Intelligent motor control centers (MCCs) provide the data to support safe, reliable and more efficient operations, making information available for process monitoring, advanced diagnostics and predictive maintenance.
Today’s advanced MCCs provide a scalable solution for motor protection and control and facilitate simple and comprehensive communication choices.
Hardwired MCCs can provide back-run status, breaker status, overload status and the status of a local sector switch on their own. A user must install additional components to obtain further information—such as phase voltage and motor current—or other analog signals.
Networked MCCs provide real-time diagnostic data that enable proactive and predictive maintenance.
MCCs that incorporate smart devices can report on several parameters, including phase voltages, currents, power and fault information. Many types of smart devices are available, including solid-state overloads, variable frequency drives, soft starters and meters. The motor control devices typically support the communication protocols. If a smart device does not natively support the desired protocol, a linking device, such as a bridge, can be added.
Networked MCCs also are more cost-effective to install. Hardwired equipment installation requires more wiring and testing time and can be difficult to troubleshoot when issues arise.
Networked solutions have a single pipeline to each node within the MCC and a single pipeline at the output of the MCC. This enables a simplified connection to a distributed control system (DCS), supervisory control and data acquisition (SCADA) system, or programmable logic controller (PLC).
A scalable solution for motor protection, including control and monitoring across multiple control device platforms, is critical. An MCC should provide several options so that the user can design the communication protocol.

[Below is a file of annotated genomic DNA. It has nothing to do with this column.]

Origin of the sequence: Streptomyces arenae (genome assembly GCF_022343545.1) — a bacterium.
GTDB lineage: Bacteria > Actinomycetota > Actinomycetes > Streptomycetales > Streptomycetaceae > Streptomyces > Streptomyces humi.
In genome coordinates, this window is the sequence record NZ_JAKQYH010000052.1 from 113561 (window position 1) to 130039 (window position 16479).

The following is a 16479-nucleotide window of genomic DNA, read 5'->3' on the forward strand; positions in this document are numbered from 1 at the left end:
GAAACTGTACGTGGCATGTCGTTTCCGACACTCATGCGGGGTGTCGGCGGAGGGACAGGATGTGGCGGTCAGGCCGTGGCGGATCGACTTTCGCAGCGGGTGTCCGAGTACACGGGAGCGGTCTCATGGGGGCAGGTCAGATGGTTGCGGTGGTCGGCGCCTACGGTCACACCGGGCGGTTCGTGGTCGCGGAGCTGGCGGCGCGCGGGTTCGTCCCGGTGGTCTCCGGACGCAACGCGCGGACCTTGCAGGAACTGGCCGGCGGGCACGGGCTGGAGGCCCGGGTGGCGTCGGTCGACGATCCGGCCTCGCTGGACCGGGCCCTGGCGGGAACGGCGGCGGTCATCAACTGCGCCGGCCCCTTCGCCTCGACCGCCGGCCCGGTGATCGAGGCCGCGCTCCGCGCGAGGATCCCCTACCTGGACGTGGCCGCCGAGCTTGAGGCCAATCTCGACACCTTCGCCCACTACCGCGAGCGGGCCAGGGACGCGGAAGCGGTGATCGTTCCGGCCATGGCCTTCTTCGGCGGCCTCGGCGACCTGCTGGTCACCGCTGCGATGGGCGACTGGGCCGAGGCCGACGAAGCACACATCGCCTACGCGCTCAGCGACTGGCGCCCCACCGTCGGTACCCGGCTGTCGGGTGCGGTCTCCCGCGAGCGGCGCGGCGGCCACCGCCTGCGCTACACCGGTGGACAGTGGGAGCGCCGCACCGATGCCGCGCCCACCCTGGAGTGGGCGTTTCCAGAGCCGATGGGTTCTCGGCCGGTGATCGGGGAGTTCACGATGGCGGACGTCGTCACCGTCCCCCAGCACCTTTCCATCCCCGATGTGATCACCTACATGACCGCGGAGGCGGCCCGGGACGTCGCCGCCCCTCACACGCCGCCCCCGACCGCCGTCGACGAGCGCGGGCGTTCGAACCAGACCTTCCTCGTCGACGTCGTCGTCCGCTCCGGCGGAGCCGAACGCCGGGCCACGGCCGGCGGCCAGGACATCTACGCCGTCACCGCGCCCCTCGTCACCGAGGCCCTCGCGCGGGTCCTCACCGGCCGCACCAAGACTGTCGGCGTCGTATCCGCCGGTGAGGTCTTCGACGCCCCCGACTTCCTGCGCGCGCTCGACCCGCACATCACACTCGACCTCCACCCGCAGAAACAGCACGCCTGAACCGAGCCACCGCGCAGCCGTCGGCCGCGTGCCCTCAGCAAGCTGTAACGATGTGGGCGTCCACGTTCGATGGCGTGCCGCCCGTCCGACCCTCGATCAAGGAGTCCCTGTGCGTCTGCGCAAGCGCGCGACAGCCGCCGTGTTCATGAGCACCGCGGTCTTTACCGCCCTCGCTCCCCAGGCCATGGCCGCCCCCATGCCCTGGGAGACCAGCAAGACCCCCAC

When selecting a network, users must look upstream at the control. For discrete control applications, a PLC typically provides control. Other control systems (such as SCADA and DCS), are more process-driven and are used in continuous process applications. Because most SCADA applications are PC-based, many communicate across network protocols and can operate using an added network card.
Serial communication options include Modbus RTU, DeviceNet and PROFIBUS DP. Ethernet communication options include Ethernet/IP and Modbus TCP.
Depending on the industrial network selected, the prewired MCC will have a trunk drop configuration (for DeviceNet), a daisy-chain configuration (for PROFIBUS DP and Modbus) or an Ethernet star configuration (Modbus TCP and Ethernet/IP). With any of these options, connecting an MCC can be as simple as plugging in a lamp.
Wiring reduction is often limited to network monitoring of simple discrete events, which are associated with a motor controller instead of the data-rich controller parameters. In these cases, run and trip status is monitored by the control, which can provide a run command for auto operation. Because the industrial network interface is a block of inputs and outputs, additional statuses can be brought back.
However, the industrial network’s goal is data richness, and today’s motor controllers are blending motor control and metering features. These metering features provide current, voltage, power, current and voltage unbalance, and ground current, as well as advanced protection configurations to meet tough applications. All of these data parameters can be displayed on a user’s human-machine interface (HMI).
Taking that information one step further to monitor power and energy parameters, software simplifies viewing information at the device level, managing alarms and comparing trend data. Using a dashboard that displays efficiency, power quality and real-time energy usage, users can easily obtain the daily information they need to make critical operating decisions. The software provides a platform that identifies energy-savings opportunities and reduces wasteful practices.